One school district out in the California ‘burbs has 15-minute breaks throughout the day and uses meditation techniques to help kids “unstress” themselves so that they’ll get along better with other students and teachers and be willing to knuckle down and work to learn. “Beginning in 2007, SF Unified partnered with the David Lynch Foundation to incorporate transcendental meditation lessons as a stress reduction tool. Participating schools implement twice-daily ‘quiet time’ periods to the morning and afternoon schedule. These 15-minute breaks are held in all classrooms and are overseen by all teachers.”

This form of transcendental meditation is ballyhood as being “non-religous” and can help reduce “chronic stress” in students by helping them focus on their breathing. Interestingly enough, “Cardiologist John Kennedy has developed ‘The 15 Minute Heart Cure‘ — a set of breathing techniques you can do anytime, anywhere. It requires no drugs, no surgery and his techniques give you the ability to reduce your blood pressure using brain power alone.” Wow, we are little gods with our own inner deity, aren’t we?

Anyone who knows anything about TM knows that it is religious in nature. It has deep roots in Eastern Mysticism and the religions associated with them.

TM is not simply done to learn to breathe slower (or in a controlled fashion) so that you can reduce your blood pressure or stress. Ultimately, done “correctly,” TM creates an altered state where the practitioner learns to empty his/her mind. You think it’s easy to literally empty your mind? Try it. It’s not. It is a learned process that can take weeks, months, or even years to do. When the mind becomes emptied, like any void or vacuum, it will fill with something else. That “something else” comes from the spiritual realm and because people learn to have empty minds, they do not control what comes in to fill that newly created void.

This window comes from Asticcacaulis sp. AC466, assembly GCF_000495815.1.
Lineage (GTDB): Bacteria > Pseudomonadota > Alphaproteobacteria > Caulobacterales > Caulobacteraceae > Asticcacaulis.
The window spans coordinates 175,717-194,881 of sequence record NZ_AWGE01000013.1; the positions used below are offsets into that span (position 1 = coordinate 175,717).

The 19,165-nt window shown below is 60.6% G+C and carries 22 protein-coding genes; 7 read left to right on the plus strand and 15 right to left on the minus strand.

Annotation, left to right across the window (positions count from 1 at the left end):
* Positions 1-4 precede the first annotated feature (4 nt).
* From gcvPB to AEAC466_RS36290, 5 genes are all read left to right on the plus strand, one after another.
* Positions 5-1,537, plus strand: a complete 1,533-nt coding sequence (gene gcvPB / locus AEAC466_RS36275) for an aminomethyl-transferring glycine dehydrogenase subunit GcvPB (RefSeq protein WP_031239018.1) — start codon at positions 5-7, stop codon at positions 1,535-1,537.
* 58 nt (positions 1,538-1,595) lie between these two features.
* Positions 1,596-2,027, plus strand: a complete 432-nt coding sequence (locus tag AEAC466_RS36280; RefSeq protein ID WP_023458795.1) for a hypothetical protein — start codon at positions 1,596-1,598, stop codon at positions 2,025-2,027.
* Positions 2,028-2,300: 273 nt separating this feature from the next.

Of course, this California school says that truancy has been lowered because of TM. Stress-related problems have also been reduced, including behavioral referrals and even suspensions…so they say. Meanwhile, these same kids are giving themselves over to powers that they do not understand and cannot control.

Is it okay to simply meditate, to think about God’s Word? Absolutely, and we should do that. Is it all right if I spend a few minutes each day controlling my breathing? Definitely. One of the best ways of doing that is with exercise done properly, including weight training.

There is nothing in Scripture that tells us to empty our minds. We are to “be still,” but that is not the same thing as “being empty.” Paul tells us to actively think about those things which are good and honorable.

“Finally, brethren, whatever is true, whatever is honorable, whatever is right, whatever is pure, whatever is lovely, whatever is of good repute, if there is any excellence and if anything worthy of praise, dwell on these things. The things you have learned and received and heard and seen in me, practice these things, and the God of peace will be with you,” (Philippians 4:8-9).

TM teaches people to empty their minds. In doing so, they unknowingly give themselves over to entities that are just waiting to take control. Whether these schools or the David Lynch Foundation are willing to admit it, they are playing with fire of a very “religious” nature. It’s not something I would want my kids involved in.